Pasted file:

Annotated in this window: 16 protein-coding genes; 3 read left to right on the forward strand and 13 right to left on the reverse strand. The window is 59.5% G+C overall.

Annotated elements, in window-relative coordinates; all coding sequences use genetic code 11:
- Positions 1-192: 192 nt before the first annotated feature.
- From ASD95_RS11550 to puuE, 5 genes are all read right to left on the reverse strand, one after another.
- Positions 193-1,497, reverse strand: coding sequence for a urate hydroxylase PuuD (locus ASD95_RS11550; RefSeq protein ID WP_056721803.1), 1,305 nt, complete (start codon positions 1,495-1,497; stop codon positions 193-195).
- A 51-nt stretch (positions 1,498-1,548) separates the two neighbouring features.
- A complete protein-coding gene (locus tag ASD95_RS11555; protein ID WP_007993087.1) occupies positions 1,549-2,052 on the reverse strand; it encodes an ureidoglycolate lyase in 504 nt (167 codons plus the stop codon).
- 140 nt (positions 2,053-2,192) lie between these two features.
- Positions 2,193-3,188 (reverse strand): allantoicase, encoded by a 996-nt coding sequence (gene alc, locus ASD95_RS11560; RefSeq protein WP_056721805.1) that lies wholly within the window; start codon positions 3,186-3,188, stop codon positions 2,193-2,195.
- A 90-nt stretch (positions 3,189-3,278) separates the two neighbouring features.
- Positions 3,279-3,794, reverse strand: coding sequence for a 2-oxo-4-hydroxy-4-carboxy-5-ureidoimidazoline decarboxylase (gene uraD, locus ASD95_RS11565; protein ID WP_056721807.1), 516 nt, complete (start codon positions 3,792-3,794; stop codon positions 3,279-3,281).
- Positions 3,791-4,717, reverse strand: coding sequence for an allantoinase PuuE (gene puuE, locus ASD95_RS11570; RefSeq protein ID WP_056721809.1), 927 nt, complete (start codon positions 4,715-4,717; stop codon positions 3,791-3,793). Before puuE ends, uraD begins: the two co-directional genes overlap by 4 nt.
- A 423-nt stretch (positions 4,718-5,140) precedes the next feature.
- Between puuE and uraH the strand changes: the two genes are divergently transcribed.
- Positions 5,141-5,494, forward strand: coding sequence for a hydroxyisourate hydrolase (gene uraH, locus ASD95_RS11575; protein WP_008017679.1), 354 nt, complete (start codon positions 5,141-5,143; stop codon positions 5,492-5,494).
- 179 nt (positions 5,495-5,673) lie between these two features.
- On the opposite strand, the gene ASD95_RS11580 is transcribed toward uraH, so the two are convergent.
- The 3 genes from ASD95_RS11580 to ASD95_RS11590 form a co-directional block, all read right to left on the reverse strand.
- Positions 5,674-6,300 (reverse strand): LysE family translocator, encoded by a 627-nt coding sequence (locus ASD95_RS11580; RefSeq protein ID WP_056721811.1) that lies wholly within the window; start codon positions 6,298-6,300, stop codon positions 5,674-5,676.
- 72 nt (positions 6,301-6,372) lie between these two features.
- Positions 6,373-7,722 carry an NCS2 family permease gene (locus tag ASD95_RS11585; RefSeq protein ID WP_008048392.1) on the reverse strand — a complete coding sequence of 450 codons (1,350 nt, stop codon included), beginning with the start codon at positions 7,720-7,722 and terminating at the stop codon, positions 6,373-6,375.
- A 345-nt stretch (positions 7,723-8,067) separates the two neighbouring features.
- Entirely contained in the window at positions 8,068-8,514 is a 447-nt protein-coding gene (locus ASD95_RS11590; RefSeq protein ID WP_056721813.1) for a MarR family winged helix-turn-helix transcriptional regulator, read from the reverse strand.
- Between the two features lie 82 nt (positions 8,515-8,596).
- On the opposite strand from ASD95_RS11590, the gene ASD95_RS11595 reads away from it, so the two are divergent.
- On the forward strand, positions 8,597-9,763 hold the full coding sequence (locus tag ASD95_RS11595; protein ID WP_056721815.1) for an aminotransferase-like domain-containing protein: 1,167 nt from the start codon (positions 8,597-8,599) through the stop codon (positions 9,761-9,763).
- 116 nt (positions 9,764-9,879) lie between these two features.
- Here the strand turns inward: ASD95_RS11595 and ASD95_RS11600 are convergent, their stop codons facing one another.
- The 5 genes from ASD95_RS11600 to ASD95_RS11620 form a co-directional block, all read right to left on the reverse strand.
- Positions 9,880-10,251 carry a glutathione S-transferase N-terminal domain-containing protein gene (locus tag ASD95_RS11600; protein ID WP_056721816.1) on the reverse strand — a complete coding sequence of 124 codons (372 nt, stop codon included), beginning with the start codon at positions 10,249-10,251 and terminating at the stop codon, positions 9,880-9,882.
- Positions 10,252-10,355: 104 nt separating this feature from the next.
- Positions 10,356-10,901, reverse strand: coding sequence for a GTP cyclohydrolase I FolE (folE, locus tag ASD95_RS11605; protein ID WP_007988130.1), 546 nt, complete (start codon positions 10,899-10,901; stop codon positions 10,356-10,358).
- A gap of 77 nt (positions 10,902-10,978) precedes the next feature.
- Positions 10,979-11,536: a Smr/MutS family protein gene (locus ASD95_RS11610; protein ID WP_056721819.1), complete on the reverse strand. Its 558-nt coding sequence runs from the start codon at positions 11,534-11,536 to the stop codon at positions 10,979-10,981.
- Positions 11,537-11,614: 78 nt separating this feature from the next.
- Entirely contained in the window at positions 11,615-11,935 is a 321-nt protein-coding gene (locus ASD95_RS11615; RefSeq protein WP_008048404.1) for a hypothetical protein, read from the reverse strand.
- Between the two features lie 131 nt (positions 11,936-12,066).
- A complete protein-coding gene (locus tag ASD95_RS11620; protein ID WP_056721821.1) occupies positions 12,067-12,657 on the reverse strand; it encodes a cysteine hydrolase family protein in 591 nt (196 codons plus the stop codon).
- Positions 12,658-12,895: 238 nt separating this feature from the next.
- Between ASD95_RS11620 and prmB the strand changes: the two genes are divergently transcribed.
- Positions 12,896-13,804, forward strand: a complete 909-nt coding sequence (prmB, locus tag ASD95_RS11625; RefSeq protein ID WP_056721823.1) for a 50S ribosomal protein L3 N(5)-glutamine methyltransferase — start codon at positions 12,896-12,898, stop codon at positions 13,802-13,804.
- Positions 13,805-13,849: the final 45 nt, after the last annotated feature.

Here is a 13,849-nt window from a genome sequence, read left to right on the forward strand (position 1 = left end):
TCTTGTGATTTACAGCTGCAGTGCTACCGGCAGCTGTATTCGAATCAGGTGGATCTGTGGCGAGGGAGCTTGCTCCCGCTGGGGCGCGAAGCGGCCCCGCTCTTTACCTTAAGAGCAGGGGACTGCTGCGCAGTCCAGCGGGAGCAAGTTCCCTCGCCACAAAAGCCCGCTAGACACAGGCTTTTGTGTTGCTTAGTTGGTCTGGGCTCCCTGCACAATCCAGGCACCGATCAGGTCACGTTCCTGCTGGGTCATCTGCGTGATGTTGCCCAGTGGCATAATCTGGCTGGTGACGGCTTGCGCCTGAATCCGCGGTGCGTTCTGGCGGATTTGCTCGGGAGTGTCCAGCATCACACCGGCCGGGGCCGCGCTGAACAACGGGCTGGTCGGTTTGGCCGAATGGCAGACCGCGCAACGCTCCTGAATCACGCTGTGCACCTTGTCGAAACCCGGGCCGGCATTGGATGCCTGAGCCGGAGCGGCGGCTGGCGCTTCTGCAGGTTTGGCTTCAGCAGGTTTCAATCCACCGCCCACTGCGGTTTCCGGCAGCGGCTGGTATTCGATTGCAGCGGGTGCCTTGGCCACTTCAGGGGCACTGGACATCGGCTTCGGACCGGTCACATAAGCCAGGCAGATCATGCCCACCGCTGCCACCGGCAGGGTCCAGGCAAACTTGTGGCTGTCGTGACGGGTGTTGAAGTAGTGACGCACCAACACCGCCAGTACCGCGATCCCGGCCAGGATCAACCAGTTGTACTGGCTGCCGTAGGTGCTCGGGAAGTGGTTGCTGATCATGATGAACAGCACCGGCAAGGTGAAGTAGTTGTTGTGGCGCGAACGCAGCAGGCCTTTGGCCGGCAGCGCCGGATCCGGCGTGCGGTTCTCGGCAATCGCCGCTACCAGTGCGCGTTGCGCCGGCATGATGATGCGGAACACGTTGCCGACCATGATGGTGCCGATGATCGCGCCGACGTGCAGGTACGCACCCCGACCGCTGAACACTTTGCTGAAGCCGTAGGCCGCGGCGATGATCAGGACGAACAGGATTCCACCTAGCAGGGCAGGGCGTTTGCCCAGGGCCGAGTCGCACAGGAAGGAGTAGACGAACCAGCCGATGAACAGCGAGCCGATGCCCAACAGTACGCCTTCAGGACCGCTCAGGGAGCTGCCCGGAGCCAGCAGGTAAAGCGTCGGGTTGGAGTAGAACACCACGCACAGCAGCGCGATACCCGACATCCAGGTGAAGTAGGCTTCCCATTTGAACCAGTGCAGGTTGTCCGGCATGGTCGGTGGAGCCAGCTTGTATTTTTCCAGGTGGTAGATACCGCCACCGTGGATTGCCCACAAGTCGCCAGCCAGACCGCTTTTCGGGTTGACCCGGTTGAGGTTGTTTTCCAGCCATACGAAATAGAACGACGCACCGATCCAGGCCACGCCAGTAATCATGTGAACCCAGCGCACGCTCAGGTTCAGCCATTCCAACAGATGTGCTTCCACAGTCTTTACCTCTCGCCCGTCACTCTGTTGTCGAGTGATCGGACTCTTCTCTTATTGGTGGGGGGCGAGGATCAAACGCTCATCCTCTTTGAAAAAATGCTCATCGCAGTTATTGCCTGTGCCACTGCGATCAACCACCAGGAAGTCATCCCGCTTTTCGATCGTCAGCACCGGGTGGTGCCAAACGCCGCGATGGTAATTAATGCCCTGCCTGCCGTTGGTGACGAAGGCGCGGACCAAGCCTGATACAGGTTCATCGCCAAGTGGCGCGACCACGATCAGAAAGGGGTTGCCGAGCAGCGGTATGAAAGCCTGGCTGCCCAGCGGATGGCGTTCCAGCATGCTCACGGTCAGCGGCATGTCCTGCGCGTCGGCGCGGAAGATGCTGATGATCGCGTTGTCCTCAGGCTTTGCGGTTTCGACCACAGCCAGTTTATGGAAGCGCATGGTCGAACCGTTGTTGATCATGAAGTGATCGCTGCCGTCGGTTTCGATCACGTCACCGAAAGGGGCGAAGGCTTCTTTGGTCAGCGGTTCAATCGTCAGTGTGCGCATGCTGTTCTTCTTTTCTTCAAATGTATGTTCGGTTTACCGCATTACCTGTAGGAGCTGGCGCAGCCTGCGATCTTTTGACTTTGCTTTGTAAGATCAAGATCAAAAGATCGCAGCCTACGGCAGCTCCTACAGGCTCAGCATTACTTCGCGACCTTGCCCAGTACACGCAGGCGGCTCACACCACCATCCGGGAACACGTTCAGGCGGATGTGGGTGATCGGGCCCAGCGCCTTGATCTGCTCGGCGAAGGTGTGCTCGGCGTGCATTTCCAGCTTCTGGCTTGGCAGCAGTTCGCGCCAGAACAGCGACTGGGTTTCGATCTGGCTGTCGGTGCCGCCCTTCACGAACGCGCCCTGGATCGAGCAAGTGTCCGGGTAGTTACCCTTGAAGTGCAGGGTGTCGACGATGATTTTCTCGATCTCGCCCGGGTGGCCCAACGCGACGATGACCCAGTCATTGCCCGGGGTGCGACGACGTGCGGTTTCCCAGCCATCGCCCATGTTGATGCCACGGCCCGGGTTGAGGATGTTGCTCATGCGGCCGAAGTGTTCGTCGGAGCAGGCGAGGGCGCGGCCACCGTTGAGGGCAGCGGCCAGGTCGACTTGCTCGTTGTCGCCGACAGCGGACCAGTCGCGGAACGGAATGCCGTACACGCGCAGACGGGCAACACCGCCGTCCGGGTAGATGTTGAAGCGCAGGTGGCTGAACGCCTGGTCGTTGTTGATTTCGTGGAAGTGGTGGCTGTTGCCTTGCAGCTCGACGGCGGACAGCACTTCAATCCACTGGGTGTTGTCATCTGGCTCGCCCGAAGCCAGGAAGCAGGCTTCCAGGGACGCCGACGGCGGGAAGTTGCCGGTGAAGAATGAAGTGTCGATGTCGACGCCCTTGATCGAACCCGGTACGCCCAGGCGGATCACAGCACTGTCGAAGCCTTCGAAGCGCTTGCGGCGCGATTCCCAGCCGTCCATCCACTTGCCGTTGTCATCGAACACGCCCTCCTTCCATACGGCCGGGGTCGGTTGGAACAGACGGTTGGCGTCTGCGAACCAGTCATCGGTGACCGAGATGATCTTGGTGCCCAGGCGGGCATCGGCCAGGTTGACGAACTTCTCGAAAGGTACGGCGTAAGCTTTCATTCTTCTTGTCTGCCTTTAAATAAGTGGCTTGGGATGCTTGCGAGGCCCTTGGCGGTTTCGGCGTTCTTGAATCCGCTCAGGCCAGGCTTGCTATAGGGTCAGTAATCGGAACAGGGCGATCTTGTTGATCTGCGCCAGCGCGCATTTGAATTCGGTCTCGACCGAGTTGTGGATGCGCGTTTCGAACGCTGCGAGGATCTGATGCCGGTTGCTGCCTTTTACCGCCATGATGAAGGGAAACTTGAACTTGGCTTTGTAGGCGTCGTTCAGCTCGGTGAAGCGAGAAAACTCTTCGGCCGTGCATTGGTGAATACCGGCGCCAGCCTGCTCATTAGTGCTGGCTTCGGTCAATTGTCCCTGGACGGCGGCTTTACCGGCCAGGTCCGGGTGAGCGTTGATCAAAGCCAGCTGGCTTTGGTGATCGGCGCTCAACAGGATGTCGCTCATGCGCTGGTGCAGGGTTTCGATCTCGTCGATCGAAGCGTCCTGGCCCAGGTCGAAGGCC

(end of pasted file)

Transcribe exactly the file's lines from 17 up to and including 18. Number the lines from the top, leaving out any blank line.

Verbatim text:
- On the opposite strand, the gene ASD95_RS11580 is transcribed toward uraH, so the two are convergent.
- The 3 genes from ASD95_RS11580 to ASD95_RS11590 form a co-directional block, all read right to left on the reverse strand.